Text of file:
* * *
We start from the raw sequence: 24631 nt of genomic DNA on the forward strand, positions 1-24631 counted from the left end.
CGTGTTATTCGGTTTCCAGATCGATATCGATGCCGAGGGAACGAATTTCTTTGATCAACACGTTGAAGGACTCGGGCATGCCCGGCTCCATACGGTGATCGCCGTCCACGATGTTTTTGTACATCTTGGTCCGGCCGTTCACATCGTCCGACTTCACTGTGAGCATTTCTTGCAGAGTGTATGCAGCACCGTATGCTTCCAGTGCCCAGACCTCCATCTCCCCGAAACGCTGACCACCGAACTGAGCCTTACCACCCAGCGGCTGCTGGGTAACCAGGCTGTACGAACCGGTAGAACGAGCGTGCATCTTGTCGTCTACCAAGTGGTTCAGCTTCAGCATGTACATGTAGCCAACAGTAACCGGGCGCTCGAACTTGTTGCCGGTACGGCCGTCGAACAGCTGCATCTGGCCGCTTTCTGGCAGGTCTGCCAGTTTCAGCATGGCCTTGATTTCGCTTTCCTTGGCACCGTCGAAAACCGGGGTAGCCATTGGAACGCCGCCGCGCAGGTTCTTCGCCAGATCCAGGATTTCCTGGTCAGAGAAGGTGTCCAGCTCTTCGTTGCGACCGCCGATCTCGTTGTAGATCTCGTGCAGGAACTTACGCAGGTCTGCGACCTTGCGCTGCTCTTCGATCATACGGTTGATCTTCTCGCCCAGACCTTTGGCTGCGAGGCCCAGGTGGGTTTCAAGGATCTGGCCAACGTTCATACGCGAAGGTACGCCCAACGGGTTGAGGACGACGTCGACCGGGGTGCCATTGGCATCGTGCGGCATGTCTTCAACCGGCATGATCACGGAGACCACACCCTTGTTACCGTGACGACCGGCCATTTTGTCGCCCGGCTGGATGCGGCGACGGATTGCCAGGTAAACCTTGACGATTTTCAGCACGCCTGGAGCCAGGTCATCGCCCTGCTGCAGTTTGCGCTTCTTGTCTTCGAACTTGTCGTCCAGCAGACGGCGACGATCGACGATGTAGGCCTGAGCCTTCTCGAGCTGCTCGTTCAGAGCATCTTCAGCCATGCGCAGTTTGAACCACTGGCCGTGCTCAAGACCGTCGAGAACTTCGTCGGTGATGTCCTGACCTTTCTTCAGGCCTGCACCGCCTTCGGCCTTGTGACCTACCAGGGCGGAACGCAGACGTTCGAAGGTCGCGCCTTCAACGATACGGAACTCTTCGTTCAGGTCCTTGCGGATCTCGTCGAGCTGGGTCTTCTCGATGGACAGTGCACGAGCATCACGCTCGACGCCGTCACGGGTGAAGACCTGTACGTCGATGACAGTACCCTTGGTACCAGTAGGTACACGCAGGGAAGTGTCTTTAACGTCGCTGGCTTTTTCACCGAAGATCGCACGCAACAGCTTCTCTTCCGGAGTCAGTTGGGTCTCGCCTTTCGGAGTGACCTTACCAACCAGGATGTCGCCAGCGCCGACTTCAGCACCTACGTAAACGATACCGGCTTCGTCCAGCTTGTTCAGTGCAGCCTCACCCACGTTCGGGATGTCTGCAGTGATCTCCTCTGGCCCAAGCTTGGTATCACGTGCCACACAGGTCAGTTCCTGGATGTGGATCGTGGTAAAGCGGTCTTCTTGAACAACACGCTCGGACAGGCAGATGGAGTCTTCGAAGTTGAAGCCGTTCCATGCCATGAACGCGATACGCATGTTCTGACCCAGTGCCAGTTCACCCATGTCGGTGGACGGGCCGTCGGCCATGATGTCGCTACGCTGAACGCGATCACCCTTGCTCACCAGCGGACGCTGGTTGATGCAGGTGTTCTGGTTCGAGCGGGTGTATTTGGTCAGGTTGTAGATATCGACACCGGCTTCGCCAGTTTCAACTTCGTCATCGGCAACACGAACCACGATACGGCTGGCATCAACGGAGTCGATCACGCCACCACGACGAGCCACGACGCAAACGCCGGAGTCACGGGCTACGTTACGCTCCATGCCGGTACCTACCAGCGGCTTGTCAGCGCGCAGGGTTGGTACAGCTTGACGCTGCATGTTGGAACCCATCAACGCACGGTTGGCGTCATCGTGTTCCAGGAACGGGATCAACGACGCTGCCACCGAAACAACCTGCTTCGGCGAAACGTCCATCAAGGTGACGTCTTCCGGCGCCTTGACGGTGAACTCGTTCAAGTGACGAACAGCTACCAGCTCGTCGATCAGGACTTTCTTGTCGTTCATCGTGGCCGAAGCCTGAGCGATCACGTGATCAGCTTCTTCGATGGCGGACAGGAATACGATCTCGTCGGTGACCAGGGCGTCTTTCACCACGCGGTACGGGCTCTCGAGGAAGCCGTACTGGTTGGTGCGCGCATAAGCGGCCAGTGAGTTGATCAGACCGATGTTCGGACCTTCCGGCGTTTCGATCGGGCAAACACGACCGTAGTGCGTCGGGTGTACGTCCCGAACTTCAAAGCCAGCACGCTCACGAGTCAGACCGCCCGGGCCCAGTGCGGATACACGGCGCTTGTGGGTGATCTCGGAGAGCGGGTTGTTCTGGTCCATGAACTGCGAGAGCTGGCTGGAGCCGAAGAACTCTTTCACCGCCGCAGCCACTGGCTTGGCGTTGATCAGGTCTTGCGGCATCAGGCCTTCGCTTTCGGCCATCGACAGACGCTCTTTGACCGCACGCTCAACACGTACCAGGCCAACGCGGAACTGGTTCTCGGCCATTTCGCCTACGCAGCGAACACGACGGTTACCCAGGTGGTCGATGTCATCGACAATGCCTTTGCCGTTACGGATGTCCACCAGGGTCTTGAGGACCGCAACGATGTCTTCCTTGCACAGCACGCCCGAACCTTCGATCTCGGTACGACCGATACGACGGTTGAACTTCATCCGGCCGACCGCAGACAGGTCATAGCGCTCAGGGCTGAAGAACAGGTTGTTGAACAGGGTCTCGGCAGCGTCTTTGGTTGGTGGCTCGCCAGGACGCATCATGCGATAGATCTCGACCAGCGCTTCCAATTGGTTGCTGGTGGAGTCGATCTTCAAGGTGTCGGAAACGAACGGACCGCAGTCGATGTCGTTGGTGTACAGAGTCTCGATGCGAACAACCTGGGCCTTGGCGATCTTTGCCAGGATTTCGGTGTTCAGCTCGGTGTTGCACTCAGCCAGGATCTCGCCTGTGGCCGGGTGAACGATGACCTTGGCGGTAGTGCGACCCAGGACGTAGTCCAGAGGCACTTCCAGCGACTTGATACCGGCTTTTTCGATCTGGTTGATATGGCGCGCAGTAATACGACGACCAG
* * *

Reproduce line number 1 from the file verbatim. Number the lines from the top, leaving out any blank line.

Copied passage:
We start from the raw sequence: 24631 nt of genomic DNA on the forward strand, positions 1-24631 counted from the left end.